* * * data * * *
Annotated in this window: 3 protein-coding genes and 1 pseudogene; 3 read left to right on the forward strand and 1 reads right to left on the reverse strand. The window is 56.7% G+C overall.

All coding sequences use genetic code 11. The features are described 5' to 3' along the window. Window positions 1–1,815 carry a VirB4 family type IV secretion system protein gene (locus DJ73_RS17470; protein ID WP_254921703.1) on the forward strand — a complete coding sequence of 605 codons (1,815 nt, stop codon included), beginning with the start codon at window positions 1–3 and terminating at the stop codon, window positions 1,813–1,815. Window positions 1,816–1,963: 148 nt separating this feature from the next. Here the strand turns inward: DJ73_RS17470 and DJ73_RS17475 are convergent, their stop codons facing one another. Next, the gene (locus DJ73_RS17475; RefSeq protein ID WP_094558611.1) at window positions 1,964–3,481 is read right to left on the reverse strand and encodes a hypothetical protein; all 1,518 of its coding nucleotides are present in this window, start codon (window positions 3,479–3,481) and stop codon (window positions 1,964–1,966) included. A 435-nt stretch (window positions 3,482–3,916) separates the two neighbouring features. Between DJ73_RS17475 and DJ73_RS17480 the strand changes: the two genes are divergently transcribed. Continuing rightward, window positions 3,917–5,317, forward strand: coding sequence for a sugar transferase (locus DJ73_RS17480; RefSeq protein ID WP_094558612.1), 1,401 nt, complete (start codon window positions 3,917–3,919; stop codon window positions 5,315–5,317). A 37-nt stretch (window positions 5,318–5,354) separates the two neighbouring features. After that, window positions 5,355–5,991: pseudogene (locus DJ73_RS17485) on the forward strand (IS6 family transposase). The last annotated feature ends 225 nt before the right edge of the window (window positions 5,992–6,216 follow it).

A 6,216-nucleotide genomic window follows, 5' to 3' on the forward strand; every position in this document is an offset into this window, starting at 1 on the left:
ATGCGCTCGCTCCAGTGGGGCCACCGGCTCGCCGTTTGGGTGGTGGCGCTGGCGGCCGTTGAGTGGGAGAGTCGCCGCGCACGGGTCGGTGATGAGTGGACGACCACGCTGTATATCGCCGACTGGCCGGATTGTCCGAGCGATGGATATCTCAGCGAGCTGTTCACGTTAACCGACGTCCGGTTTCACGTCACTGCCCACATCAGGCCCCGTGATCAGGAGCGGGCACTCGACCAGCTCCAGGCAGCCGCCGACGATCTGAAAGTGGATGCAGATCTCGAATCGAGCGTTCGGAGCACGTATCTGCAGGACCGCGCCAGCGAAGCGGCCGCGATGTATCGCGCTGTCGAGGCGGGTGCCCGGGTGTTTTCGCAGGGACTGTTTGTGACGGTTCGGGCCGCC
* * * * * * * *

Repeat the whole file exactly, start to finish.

Annotated in this window: 3 protein-coding genes and 1 pseudogene; 3 read left to right on the forward strand and 1 reads right to left on the reverse strand. The window is 56.7% G+C overall.

All coding sequences use genetic code 11. The features are described 5' to 3' along the window. Window positions 1–1,815 carry a VirB4 family type IV secretion system protein gene (locus DJ73_RS17470; protein ID WP_254921703.1) on the forward strand — a complete coding sequence of 605 codons (1,815 nt, stop codon included), beginning with the start codon at window positions 1–3 and terminating at the stop codon, window positions 1,813–1,815. Window positions 1,816–1,963: 148 nt separating this feature from the next. Here the strand turns inward: DJ73_RS17470 and DJ73_RS17475 are convergent, their stop codons facing one another. Next, the gene (locus DJ73_RS17475; RefSeq protein ID WP_094558611.1) at window positions 1,964–3,481 is read right to left on the reverse strand and encodes a hypothetical protein; all 1,518 of its coding nucleotides are present in this window, start codon (window positions 3,479–3,481) and stop codon (window positions 1,964–1,966) included. A 435-nt stretch (window positions 3,482–3,916) separates the two neighbouring features. Between DJ73_RS17475 and DJ73_RS17480 the strand changes: the two genes are divergently transcribed. Continuing rightward, window positions 3,917–5,317, forward strand: coding sequence for a sugar transferase (locus DJ73_RS17480; RefSeq protein ID WP_094558612.1), 1,401 nt, complete (start codon window positions 3,917–3,919; stop codon window positions 5,315–5,317). A 37-nt stretch (window positions 5,318–5,354) separates the two neighbouring features. After that, window positions 5,355–5,991: pseudogene (locus DJ73_RS17485) on the forward strand (IS6 family transposase). The last annotated feature ends 225 nt before the right edge of the window (window positions 5,992–6,216 follow it).

A 6,216-nucleotide genomic window follows, 5' to 3' on the forward strand; every position in this document is an offset into this window, starting at 1 on the left:
ATGCGCTCGCTCCAGTGGGGCCACCGGCTCGCCGTTTGGGTGGTGGCGCTGGCGGCCGTTGAGTGGGAGAGTCGCCGCGCACGGGTCGGTGATGAGTGGACGACCACGCTGTATATCGCCGACTGGCCGGATTGTCCGAGCGATGGATATCTCAGCGAGCTGTTCACGTTAACCGACGTCCGGTTTCACGTCACTGCCCACATCAGGCCCCGTGATCAGGAGCGGGCACTCGACCAGCTCCAGGCAGCCGCCGACGATCTGAAAGTGGATGCAGATCTCGAATCGAGCGTTCGGAGCACGTATCTGCAGGACCGCGCCAGCGAAGCGGCCGCGATGTATCGCGCTGTCGAGGCGGGTGCCCGGGTGTTTTCGCAGGGACTGTTTGTGACGGTTCGGGCCGCC